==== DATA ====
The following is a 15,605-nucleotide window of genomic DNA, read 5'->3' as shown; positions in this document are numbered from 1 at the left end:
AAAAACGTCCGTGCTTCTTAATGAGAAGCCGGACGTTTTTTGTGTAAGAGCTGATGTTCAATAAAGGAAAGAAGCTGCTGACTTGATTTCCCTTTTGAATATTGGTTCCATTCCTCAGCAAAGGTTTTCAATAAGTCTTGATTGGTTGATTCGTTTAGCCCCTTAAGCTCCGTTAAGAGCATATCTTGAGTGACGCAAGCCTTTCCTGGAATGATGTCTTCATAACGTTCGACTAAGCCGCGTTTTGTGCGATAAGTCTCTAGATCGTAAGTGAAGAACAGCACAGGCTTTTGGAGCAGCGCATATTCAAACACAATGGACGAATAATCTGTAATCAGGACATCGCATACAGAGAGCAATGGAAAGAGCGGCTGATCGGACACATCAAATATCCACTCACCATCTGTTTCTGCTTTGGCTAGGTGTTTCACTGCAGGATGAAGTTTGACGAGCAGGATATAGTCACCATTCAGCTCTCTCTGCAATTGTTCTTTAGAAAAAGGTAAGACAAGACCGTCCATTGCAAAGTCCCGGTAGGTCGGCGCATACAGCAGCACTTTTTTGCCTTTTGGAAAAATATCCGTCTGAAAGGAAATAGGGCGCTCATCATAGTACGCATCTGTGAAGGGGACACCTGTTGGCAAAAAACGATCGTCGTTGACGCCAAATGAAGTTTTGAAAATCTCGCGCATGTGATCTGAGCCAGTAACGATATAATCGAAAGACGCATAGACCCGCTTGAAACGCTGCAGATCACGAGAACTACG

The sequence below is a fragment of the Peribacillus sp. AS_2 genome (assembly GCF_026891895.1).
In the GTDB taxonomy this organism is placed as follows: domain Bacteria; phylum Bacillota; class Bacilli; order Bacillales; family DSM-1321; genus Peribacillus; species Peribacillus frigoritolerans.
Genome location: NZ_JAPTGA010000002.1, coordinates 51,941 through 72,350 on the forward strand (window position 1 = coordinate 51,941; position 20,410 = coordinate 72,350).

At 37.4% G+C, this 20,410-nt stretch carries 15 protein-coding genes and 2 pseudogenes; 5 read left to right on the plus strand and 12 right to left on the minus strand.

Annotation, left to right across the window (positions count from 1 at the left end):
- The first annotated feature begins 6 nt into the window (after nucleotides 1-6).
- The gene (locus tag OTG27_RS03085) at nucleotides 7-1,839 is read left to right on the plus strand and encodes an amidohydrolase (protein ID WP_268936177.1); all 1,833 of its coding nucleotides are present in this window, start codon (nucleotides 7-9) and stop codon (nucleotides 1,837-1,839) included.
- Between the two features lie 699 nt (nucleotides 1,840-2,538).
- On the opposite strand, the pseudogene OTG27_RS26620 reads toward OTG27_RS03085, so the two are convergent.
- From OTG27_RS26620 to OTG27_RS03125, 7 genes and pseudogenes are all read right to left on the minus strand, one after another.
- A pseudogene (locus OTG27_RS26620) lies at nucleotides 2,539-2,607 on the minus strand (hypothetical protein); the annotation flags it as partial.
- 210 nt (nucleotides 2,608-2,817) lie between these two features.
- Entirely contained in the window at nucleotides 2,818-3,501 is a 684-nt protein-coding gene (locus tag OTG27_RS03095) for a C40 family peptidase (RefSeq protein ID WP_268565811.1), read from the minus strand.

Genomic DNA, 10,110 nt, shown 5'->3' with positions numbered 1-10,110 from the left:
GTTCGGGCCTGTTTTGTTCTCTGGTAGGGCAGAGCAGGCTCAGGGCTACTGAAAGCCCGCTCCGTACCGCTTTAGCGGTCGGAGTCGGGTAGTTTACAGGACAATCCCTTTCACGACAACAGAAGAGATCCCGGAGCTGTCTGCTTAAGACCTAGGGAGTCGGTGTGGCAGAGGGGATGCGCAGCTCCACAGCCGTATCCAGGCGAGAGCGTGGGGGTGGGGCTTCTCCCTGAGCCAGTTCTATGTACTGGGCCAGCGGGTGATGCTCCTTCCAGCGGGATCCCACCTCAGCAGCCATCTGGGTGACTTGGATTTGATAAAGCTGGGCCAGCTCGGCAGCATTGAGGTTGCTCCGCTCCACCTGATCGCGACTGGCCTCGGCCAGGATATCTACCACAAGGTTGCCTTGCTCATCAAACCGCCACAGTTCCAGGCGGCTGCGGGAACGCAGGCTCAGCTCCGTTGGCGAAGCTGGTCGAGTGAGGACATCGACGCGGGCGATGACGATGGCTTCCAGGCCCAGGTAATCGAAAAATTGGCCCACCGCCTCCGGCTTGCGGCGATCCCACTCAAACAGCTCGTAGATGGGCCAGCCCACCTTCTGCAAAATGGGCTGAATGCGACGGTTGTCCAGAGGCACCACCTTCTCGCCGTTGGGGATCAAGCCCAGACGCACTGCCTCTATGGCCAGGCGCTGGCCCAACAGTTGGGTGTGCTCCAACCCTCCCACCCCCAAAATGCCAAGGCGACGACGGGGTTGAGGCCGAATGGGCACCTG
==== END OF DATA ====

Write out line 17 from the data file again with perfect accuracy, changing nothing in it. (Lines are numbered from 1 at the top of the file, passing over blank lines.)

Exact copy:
GTTCGGGCCTGTTTTGTTCTCTGGTAGGGCAGAGCAGGCTCAGGGCTACTGAAAGCCCGCTCCGTACCGCTTTAGCGGTCGGAGTCGGGTAGTTTACAGGACAATCCCTTTCACGACAACAGAAGAGATCCCGGAGCTGTCTGCTTAAGACCTAGGGAGTCGGTGTGGCAGAGGGGATGCGCAGCTCCACAGCCGTATCCAGGCGAGAGCGTGGGGGTGGGGCTTCTCCCTGAGCCAGTTCTATGTACTGGGCCAGCGGGTGATGCTCCTTCCAGCGGGATCCCACCTCAGCAGCCATCTGGGTGACTTGGATTTGATAAAGCTGGGCCAGCTCGGCAGCATTGAGGTTGCTCCGCTCCACCTGATCGCGACTGGCCTCGGCCAGGATATCTACCACAAGGTTGCCTTGCTCATCAAACCGCCACAGTTCCAGGCGGCTGCGGGAACGCAGGCTCAGCTCCGTTGGCGAAGCTGGTCGAGTGAGGACATCGACGCGGGCGATGACGATGGCTTCCAGGCCCAGGTAATCGAAAAATTGGCCCACCGCCTCCGGCTTGCGGCGATCCCACTCAAACAGCTCGTAGATGGGCCAGCCCACCTTCTGCAAAATGGGCTGAATGCGACGGTTGTCCAGAGGCACCACCTTCTCGCCGTTGGGGATCAAGCCCAGACGCACTGCCTCTATGGCCAGGCGCTGGCCCAACAGTTGGGTGTGCTCCAACCCTCCCACCCCCAAAATGCCAAGGCGACGACGGGGTTGAGGCCGAATGGGCACCTG